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Ticonderoga man assisting Civil War preservation effort

Tom McGrath prepares reports for Congress

Tom McGrath looks over the Shepherdstown battlefield in West Virginia. The Ticonderoga man, who has written a  book on the battle, is part of an effort to preserve the historic site.

Tom McGrath looks over the Shepherdstown battlefield in West Virginia. The Ticonderoga man, who has written a book on the battle, is part of an effort to preserve the historic site.

— The 1862 Battle of Shepherdstown is little more than a footnote in American history for most people, but to Tom McGrath it has become an important part of his life.

The Ticonderoga man, who accidentally learned about the significance of the Civil War encounter, is now part of a Congressional effort to preserve the West Virginia battlefield.

“This is all totally new for me,” McGrath said. “It’s almost surreal. It started out as just a personal interest and then all this other stuff happened.”

McGrath, who teaches at North Country Community College, went to Shepherdstown to do research on the famed 20th Maine, the regiment commanded by Joshua Chamberlain. It was at Shepherdstown that the unit saw its first combat.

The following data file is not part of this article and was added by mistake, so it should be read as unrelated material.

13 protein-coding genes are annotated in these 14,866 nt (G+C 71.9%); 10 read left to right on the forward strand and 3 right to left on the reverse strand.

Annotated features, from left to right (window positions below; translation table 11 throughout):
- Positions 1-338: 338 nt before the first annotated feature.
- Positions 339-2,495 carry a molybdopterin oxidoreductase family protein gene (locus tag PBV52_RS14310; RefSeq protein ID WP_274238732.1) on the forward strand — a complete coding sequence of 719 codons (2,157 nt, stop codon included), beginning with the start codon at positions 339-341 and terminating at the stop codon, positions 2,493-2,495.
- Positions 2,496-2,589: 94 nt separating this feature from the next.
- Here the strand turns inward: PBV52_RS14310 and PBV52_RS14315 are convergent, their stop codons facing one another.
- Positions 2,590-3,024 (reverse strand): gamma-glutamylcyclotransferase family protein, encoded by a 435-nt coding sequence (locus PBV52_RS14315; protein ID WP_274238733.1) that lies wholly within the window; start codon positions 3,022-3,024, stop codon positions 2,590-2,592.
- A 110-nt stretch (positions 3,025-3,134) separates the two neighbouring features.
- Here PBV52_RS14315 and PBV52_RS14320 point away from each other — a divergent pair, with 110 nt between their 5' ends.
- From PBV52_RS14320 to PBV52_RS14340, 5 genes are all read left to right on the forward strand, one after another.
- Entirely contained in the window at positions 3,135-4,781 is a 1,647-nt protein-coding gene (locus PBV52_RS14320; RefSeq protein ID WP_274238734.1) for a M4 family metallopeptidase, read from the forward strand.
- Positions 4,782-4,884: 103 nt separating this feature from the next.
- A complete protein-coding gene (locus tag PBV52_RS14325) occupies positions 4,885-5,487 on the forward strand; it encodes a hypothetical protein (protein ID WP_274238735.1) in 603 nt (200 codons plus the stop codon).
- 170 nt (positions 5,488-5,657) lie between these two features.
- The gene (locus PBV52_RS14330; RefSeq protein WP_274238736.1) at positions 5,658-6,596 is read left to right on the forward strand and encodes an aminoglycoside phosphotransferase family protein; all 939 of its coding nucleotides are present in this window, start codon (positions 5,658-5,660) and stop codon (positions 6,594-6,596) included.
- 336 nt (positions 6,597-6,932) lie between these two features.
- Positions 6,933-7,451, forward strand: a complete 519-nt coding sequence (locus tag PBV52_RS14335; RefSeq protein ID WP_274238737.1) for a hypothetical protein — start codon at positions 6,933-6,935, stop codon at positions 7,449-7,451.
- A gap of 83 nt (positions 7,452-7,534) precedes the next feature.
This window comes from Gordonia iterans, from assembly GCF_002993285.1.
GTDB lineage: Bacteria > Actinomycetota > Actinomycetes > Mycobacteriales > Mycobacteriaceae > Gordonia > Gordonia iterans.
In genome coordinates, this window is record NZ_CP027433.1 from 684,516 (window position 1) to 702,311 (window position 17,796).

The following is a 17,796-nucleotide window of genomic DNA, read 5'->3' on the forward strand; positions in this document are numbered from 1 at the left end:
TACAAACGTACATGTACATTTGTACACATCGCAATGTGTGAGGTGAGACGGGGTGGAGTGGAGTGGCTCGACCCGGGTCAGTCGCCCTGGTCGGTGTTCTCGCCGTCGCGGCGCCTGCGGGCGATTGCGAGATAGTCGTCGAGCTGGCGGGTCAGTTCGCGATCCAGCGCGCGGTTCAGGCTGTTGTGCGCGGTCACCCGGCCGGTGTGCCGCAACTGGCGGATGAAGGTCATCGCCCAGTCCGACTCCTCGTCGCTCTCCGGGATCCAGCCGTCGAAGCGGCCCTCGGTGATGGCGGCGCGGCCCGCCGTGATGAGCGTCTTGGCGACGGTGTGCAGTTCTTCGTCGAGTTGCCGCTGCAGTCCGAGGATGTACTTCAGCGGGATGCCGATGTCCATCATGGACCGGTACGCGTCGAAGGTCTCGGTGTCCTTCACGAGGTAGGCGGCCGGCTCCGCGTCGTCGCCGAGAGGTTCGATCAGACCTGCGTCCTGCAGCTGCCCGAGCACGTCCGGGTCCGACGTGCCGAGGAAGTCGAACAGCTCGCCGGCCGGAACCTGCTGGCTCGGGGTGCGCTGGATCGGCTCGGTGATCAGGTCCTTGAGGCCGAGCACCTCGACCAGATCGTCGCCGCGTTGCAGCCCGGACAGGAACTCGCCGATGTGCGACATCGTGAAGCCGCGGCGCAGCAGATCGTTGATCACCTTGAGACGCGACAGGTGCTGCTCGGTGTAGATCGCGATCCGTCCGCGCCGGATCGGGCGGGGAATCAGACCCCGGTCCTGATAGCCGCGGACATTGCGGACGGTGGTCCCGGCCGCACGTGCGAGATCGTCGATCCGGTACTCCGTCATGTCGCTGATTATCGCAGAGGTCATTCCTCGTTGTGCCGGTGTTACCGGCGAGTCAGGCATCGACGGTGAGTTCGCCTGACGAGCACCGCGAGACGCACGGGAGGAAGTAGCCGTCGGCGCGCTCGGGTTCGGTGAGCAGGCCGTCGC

But while studying the 20th Maine, McGrath became more and more interested in the Shepherdstown battle, which he and some others now believe to be a turning point in the War Between the States. The result — McGrath wrote the book “Shepherdstown: Last Clash of the Antietam Campaign, September 19-20, 1862,” the only full-length account of the battle. He also authored “Maryland September: True Stories from the Antietam Campaign” and has written many magazine articles.

When historians found the Shepherdstown battlefield threatened by development, they approached McGrath to help them gain National Park status, which can only be granted by Congress. The National Park Service hired him to created maps and complete a study on the battlefield. Both were submitted to Congress. He has also taken part in a series of public meetings on the proposed preservation of the battlefield.

“It’s a 150-acre battlefield untouched by development — a Civil War farmhouse still stands there with a shell in the wall,” McGrath said. “A developer wanted to build 120 houses on the site in 2004, that’s what sparked the preservation movement.”

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